January 15, 2021
by Andrew Beaumont
Over the last year, the world as we know it has changed drastically and therefore so has the way we do business – I talked about this in further detail in last month’s blog. Whilst the way we interact and the way services are provided have changed, one fundamental thing has stayed the same; people.
The tools of business have changed but business people themselves have not. They have adapted, hunkered down, and driven success. In the face of adversity, quality, ambition, and determination will always shine through and prevail. A business’ employees are its most valuable commodity; do not take them for granted.
If people are the most important part of a business then people management should be of paramount importance, right? So, why do so many people get this wrong? Why does it not share the same focus as recruitment?
Companies have millions of pounds in recruitment costs each year trying to find the best people for the job. Once they’ve been found, the investment shouldn’t stop there. The efforts committed to discovering new, emerging talent should also be matched and dedicated to retaining current staff.
Effective people management is so important in any line of business and should therefore be one of your top priorities. Here are just a few tips on how you can help preserve and nurture your own work force:
Getting to know what makes the individuals in your team tick is invaluable. Every person is different and therefore so too are their motivators. There is no hard and fast rule for what does and doesn’t work; you must look to personalise the line management experience for each and every one of your staff.
Get to know about their social and familial situations. This can allow you to understand any particular stressors they might be facing and therefore what is – or might have the potential to – affect their performance.
Everyone faces a different battle and making assumptions can leave you with egg on your face. There is almost always a reasonable explanation behind someone’s actions. Understanding the individual making the action should make their reasoning clearer and allow for more open and honest communication.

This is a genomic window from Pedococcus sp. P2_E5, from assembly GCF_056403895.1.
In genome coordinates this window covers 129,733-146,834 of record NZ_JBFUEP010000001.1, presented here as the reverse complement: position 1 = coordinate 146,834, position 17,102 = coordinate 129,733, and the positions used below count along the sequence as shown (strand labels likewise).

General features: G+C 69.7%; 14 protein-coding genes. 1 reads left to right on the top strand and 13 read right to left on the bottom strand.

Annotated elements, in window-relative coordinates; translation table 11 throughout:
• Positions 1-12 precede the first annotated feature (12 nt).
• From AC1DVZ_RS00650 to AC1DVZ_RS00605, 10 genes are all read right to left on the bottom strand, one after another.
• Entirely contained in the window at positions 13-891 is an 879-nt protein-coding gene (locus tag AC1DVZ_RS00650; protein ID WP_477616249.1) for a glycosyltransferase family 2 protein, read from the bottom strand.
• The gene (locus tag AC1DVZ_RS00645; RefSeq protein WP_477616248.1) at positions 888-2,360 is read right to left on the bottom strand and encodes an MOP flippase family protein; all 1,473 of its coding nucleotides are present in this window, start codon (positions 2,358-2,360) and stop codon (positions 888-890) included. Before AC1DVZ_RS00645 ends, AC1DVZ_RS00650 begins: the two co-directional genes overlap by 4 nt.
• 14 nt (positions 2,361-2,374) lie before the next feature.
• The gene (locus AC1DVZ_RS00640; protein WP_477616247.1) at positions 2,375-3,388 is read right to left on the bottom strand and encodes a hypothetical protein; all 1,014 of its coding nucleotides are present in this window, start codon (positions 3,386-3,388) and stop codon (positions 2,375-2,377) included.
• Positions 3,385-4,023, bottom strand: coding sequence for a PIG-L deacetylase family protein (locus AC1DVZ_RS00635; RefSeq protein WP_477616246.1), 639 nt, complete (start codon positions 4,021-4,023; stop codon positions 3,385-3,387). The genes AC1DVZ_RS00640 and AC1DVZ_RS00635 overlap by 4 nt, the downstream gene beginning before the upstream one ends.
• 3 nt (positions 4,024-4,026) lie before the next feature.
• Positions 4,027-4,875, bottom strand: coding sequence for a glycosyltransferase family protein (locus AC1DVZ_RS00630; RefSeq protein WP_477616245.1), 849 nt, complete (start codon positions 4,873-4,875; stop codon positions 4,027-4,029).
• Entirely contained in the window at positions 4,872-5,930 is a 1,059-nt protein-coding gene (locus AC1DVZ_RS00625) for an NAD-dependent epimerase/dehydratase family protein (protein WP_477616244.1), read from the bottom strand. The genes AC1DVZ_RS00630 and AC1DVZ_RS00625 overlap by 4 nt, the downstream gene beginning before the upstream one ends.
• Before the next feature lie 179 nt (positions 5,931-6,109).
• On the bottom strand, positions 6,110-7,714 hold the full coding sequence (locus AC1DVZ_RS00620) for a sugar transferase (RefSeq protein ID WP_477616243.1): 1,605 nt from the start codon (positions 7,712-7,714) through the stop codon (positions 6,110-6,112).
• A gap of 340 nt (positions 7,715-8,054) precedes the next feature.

You should look to have a constant dialogue with your employees, encouraging open and frank communication. Creating this kind of environment means that if there is an issue, there is an (almost) immediate opportunity to raise it. This means it can be brought to your attention and dealt with as quickly as possible, preventing it from festering or snowballing into something far greater.
Subsequently, when performance reviews come around, there will be no nasty surprises. You should both have sight of what issues will be raised, allowing more time to make adjustments and improvements, rather than leaving everything until year end! Simply put, employees who are able to comfortably raise issues without fear of repercussion will be much happier.
If difficult decisions must be made, such as redundancies, they should be made as efficiently as possible.Something as serious as redundancy causes enough anxiety as it is, working to minimise any additional stress over and above that is vital for every employee, not just those individuals departing.
Any decision hanging over an employee or lingering amongst a team will lead to unrest and will be a detriment to performance. Act quickly and decisively to prevent tensions and contempt growing.
In the interest of equity, you must be consistent between employees. If it appears individuals are receiving special treatment or particular ‘favourites’ are emerging, your integrity will quickly be brought into question. Once this happens, distrust will be rife, and your leadership may be questioned.
Of course, every individual is different and no two experiences will be the same, but fairness and due process should always be followed. As long as this is the case, and decisions follow sound reasoning, you should foster a satisfied team.
These are just a few tips to help you along the way to becoming a first class line manager! If you want further advice or guidance on this subject, or have any other unrelated queries, drop me an email (email@example.com) or pick up the phone (01788 228608).
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